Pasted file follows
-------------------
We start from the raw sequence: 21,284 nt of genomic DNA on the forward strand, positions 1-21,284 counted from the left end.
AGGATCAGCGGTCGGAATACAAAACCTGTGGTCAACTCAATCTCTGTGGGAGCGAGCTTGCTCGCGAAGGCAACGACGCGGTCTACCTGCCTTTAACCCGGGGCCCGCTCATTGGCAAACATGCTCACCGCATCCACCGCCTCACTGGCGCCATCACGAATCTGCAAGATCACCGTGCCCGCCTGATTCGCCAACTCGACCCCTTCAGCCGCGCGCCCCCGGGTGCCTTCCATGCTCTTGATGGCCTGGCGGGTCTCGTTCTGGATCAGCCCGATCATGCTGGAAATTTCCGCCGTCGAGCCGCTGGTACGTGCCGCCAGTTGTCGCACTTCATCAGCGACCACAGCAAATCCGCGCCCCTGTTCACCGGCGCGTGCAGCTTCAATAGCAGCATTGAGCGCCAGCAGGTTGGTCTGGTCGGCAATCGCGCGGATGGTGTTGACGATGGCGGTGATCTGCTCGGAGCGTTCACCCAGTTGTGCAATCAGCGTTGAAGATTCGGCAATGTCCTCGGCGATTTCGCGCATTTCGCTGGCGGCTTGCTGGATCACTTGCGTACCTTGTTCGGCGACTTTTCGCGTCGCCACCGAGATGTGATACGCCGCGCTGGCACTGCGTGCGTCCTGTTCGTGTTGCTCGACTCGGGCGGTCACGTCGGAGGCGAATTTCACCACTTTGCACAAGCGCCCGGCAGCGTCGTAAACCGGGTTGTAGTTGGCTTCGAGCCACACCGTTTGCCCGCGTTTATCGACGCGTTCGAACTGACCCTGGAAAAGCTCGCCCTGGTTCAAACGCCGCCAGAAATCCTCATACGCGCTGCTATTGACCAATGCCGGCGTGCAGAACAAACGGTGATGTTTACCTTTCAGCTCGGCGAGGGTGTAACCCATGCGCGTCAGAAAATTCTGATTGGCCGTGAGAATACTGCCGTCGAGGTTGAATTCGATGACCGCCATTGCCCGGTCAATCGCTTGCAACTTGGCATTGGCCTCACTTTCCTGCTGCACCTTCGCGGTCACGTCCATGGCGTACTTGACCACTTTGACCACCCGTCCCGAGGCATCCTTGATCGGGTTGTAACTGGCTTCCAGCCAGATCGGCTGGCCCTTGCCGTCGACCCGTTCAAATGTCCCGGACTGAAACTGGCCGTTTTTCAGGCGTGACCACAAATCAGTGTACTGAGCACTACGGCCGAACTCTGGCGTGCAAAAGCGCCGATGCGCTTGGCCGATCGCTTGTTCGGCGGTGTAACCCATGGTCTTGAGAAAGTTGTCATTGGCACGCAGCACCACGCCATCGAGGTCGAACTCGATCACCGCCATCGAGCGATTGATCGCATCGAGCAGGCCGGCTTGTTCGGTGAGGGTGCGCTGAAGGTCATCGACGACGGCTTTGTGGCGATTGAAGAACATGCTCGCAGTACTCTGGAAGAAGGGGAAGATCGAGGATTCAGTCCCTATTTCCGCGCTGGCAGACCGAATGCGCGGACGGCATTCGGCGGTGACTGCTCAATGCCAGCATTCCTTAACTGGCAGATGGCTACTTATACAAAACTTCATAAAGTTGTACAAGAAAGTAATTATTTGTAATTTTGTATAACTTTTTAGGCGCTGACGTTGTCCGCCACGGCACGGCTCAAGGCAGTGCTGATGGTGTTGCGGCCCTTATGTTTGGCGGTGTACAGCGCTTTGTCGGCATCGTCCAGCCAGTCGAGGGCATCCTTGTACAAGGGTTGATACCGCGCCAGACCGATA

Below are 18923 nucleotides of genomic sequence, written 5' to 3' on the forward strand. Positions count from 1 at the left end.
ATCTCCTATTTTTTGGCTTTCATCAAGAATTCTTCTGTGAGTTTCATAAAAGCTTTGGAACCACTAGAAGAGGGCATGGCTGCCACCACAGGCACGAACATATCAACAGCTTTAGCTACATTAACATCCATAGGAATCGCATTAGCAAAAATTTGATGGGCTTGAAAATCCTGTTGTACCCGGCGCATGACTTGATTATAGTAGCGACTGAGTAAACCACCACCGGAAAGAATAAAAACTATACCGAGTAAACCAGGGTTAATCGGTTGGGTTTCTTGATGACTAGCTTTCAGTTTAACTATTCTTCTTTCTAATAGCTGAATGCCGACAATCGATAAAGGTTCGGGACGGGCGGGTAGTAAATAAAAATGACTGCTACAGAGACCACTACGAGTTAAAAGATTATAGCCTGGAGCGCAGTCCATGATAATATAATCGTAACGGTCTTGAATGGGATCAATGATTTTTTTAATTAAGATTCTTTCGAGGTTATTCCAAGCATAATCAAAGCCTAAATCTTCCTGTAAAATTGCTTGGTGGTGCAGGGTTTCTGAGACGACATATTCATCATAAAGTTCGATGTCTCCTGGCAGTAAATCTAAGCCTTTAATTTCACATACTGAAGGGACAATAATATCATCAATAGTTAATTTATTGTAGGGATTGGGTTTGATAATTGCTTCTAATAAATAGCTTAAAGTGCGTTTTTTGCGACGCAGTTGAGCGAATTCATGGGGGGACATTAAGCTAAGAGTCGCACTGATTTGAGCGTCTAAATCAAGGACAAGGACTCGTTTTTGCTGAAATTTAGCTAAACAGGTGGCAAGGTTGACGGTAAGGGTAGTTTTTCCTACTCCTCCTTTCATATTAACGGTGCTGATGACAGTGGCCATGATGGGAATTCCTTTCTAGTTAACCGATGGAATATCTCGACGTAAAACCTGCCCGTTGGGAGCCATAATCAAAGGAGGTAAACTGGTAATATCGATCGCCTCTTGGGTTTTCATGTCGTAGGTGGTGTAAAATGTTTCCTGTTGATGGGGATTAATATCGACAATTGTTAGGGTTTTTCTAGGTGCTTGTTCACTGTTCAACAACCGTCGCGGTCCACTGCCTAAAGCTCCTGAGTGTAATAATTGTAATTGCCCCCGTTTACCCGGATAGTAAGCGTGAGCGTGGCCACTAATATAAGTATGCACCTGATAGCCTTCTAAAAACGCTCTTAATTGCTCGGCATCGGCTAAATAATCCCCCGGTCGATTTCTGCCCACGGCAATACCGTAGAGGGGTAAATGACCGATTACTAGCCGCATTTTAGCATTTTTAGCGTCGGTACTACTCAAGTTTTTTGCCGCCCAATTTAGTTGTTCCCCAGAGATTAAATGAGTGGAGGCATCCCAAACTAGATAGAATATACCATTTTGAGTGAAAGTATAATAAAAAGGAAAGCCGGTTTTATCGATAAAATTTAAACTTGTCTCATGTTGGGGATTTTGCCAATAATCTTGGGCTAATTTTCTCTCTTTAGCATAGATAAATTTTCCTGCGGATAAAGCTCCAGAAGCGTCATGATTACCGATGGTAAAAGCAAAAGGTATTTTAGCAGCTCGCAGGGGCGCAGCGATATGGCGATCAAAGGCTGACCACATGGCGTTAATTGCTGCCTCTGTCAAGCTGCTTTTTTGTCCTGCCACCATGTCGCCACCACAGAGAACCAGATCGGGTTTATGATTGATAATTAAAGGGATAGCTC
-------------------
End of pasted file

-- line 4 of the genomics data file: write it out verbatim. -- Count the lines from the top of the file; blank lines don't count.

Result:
ATCTCCTATTTTTTGGCTTTCATCAAGAATTCTTCTGTGAGTTTCATAAAAGCTTTGGAACCACTAGAAGAGGGCATGGCTGCCACCACAGGCACGAACATATCAACAGCTTTAGCTACATTAACATCCATAGGAATCGCATTAGCAAAAATTTGATGGGCTTGAAAATCCTGTTGTACCCGGCGCATGACTTGATTATAGTAGCGACTGAGTAAACCACCACCGGAAAGAATAAAAACTATACCGAGTAAACCAGGGTTAATCGGTTGGGTTTCTTGATGACTAGCTTTCAGTTTAACTATTCTTCTTTCTAATAGCTGAATGCCGACAATCGATAAAGGTTCGGGACGGGCGGGTAGTAAATAAAAATGACTGCTACAGAGACCACTACGAGTTAAAAGATTATAGCCTGGAGCGCAGTCCATGATAATATAATCGTAACGGTCTTGAATGGGATCAATGATTTTTTTAATTAAGATTCTTTCGAGGTTATTCCAAGCATAATCAAAGCCTAAATCTTCCTGTAAAATTGCTTGGTGGTGCAGGGTTTCTGAGACGACATATTCATCATAAAGTTCGATGTCTCCTGGCAGTAAATCTAAGCCTTTAATTTCACATACTGAAGGGACAATAATATCATCAATAGTTAATTTATTGTAGGGATTGGGTTTGATAATTGCTTCTAATAAATAGCTTAAAGTGCGTTTTTTGCGACGCAGTTGAGCGAATTCATGGGGGGACATTAAGCTAAGAGTCGCACTGATTTGAGCGTCTAAATCAAGGACAAGGACTCGTTTTTGCTGAAATTTAGCTAAACAGGTGGCAAGGTTGACGGTAAGGGTAGTTTTTCCTACTCCTCCTTTCATATTAACGGTGCTGATGACAGTGGCCATGATGGGAATTCCTTTCTAGTTAACCGATGGAATATCTCGACGTAAAACCTGCCCGTTGGGAGCCATAATCAAAGGAGGTAAACTGGTAATATCGATCGCCTCTTGGGTTTTCATGTCGTAGGTGGTGTAAAATGTTTCCTGTTGATGGGGATTAATATCGACAATTGTTAGGGTTTTTCTAGGTGCTTGTTCACTGTTCAACAACCGTCGCGGTCCACTGCCTAAAGCTCCTGAGTGTAATAATTGTAATTGCCCCCGTTTACCCGGATAGTAAGCGTGAGCGTGGCCACTAATATAAGTATGCACCTGATAGCCTTCTAAAAACGCTCTTAATTGCTCGGCATCGGCTAAATAATCCCCCGGTCGATTTCTGCCCACGGCAATACCGTAGAGGGGTAAATGACCGATTACTAGCCGCATTTTAGCATTTTTAGCGTCGGTACTACTCAAGTTTTTTGCCGCCCAATTTAGTTGTTCCCCAGAGATTAAATGAGTGGAGGCATCCCAAACTAGATAGAATATACCATTTTGAGTGAAAGTATAATAAAAAGGAAAGCCGGTTTTATCGATAAAATTTAAACTTGTCTCATGTTGGGGATTTTGCCAATAATCTTGGGCTAATTTTCTCTCTTTAGCATAGATAAATTTTCCTGCGGATAAAGCTCCAGAAGCGTCATGATTACCGATGGTAAAAGCAAAAGGTATTTTAGCAGCTCGCAGGGGCGCAGCGATATGGCGATCAAAGGCTGACCACATGGCGTTAATTGCTGCCTCTGTCAAGCTGCTTTTTTGTCCTGCCACCATGTCGCCACCACAGAGAACCAGATCGGGTTTATGATTGATAATTAAAGGGATAGCTC